July 5, 2016


I remember reading this line from Seth Godin–I think it was Seth Godin–about making decisions. Specifically, he was writing about interviews and he said that you usually know within the first few minutes what your decision will be. Yet, most interviews go for an hour or so, even if you know whether or not you're going to hire someone within the first 30 minutes.

Reflecting on all of the interviews I've been a part of, both being interviewed and interviewing others, I can totally resonate with this.

The same applies to most decision-making. When presented with a choice–a decision to make, you tend to know your response rather quickly. The time you take to actually offer up a decision, make a choice, is simply the getting used to it. You consider whether or not it's the risk you want to take. Or, some situations, you're simply trying to hold out until everyone else forgets that they're waiting on you to make the call. You're deciding not to decide. That's a choice too.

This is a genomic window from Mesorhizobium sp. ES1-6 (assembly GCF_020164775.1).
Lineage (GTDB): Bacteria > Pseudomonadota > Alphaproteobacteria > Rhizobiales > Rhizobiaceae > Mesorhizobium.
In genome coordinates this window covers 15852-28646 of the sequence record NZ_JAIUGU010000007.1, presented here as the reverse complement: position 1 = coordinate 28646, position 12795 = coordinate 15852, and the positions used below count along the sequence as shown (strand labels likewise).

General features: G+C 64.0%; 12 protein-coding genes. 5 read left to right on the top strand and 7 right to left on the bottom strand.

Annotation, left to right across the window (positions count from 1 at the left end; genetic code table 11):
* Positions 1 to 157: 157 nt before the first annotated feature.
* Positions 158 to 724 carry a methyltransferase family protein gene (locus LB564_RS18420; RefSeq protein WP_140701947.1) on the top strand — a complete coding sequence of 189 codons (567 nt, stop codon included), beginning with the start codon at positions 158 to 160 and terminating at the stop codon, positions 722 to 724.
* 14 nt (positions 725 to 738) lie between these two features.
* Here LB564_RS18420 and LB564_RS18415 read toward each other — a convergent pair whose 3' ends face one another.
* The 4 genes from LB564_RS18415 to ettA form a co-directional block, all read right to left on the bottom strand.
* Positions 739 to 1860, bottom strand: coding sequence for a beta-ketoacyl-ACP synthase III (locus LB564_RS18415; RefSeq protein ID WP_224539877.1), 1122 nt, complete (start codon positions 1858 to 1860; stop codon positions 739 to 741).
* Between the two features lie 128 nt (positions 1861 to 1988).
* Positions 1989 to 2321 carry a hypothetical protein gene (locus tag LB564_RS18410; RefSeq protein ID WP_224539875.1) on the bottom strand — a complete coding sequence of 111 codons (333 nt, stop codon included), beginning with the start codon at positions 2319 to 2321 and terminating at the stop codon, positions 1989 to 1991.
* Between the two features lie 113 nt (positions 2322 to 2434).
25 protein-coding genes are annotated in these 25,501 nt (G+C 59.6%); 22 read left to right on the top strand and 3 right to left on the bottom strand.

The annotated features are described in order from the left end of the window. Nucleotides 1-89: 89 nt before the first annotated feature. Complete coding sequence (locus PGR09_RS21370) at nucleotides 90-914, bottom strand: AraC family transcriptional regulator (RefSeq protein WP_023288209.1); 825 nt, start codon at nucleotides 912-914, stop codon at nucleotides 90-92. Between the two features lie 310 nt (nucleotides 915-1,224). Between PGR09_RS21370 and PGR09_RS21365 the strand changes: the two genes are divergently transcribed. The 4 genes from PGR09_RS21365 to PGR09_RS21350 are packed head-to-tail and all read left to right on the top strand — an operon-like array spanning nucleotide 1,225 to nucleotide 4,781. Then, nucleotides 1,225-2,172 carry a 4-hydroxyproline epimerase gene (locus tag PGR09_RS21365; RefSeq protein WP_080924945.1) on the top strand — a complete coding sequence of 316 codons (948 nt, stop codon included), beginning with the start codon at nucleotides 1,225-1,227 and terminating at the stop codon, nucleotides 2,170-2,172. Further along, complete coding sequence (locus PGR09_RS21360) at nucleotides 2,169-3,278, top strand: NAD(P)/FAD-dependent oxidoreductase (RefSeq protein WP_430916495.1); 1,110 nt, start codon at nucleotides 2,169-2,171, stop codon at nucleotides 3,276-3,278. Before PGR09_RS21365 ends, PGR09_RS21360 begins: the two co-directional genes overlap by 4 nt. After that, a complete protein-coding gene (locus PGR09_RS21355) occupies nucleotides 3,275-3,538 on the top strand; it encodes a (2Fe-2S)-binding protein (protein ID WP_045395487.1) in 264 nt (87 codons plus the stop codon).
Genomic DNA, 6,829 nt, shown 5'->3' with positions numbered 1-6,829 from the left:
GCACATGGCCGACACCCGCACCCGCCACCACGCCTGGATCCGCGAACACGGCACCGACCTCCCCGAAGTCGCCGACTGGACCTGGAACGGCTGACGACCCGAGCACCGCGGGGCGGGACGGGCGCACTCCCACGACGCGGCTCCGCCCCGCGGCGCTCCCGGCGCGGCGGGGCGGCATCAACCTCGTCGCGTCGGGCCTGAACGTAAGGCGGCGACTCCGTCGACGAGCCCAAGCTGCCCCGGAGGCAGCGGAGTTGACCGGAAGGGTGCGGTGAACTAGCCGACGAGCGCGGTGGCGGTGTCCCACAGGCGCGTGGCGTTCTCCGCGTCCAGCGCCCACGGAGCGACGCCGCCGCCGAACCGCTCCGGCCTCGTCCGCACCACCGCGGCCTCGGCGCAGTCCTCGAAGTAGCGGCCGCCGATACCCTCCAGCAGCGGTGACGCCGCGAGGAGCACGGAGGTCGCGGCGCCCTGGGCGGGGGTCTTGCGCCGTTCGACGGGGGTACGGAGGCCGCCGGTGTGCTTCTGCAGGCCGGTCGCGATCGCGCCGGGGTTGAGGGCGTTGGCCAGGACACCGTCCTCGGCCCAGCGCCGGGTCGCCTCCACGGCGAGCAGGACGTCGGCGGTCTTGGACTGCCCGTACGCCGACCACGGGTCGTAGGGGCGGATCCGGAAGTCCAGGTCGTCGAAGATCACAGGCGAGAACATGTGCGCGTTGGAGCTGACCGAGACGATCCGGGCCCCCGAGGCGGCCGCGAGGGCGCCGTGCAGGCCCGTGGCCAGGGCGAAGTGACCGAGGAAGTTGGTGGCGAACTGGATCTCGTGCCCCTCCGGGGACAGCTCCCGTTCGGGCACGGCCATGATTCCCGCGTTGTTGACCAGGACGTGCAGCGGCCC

Here's the thing: waiting doesn't change the consequence, deter the risk or make it any easier. 9 times of 10, my experience has been that the initial, gut-level response is where I land. Whether I respond in 5 minutes or 5 days.

Consequences are a part of life. Risk means you're alive. Decide.